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Novillero Day: dreams of invincibility, deeds of audacity

Allyn Hunt, former owner and editor of  this newspaper died February 3, 2022. The Reporter will be republishing a month-long series of his columns, covering some of his favorite topics.

pg10On Hispanic calendars, August 1 is Novillero Day, a decidedly politically incorrect moment of celebration that has 500 years of history behind it. Spanish conquistadors brought the bullfight—La Fiesta Brava —to the New World. The first recorded mention of bullfighting in Mexico appeared in a 1526 letter from Hernan Cortez to Spanish King Carlos V.

The noun novillero comes from the Spanish term, novillo, indicating a young fighting bulld, three to four years old, weighing about 400 kilos. A novillero is one who fights young bulls, a fighter of bulls who has not yet attained his “doctorate” in the art of tauromachy and been awarded the title of full-fledged torero.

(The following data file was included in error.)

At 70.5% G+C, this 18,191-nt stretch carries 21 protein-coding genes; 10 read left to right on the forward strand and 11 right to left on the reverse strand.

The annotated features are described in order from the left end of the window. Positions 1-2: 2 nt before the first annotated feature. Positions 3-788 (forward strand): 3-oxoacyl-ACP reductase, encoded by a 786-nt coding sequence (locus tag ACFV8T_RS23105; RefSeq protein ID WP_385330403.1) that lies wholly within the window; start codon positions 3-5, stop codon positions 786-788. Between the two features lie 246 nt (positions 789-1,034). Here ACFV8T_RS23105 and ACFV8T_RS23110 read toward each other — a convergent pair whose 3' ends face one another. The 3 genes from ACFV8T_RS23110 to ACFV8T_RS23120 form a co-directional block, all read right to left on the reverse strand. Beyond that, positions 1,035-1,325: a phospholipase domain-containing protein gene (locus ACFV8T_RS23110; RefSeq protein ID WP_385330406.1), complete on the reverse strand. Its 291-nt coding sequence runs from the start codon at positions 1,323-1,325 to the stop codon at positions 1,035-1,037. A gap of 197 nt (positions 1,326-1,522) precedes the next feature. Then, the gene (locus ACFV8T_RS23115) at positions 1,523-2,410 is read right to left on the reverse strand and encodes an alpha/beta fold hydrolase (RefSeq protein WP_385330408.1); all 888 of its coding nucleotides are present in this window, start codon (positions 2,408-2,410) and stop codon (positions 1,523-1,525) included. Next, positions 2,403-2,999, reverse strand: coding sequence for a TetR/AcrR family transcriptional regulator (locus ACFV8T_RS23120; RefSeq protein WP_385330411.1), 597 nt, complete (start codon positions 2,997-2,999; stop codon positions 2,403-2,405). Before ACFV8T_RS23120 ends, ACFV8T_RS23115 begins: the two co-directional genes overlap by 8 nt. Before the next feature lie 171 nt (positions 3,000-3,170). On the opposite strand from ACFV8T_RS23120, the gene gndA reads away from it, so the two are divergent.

A north-of-the-border analogy is a preliminary-event boxer whose manager understands his man isn’t yet ready for more seasoned, more deadly, main-event opponents.

My contemporaries and I were reared in a culture (during and immediately following WWII) that prized boxers such as Jack Dempsey, Joe Lewis, Rocky Graziano, Rocky Maricano, writer-archeologist-soldier T.E. Lawrence, climber George Leigh Mallory, author Ernest Hemingway, rough-stock rodeo champion Casey Tibbs, and other tough-willed existentialists determined to wrest meaning from a dangerous and absurd world through risk.

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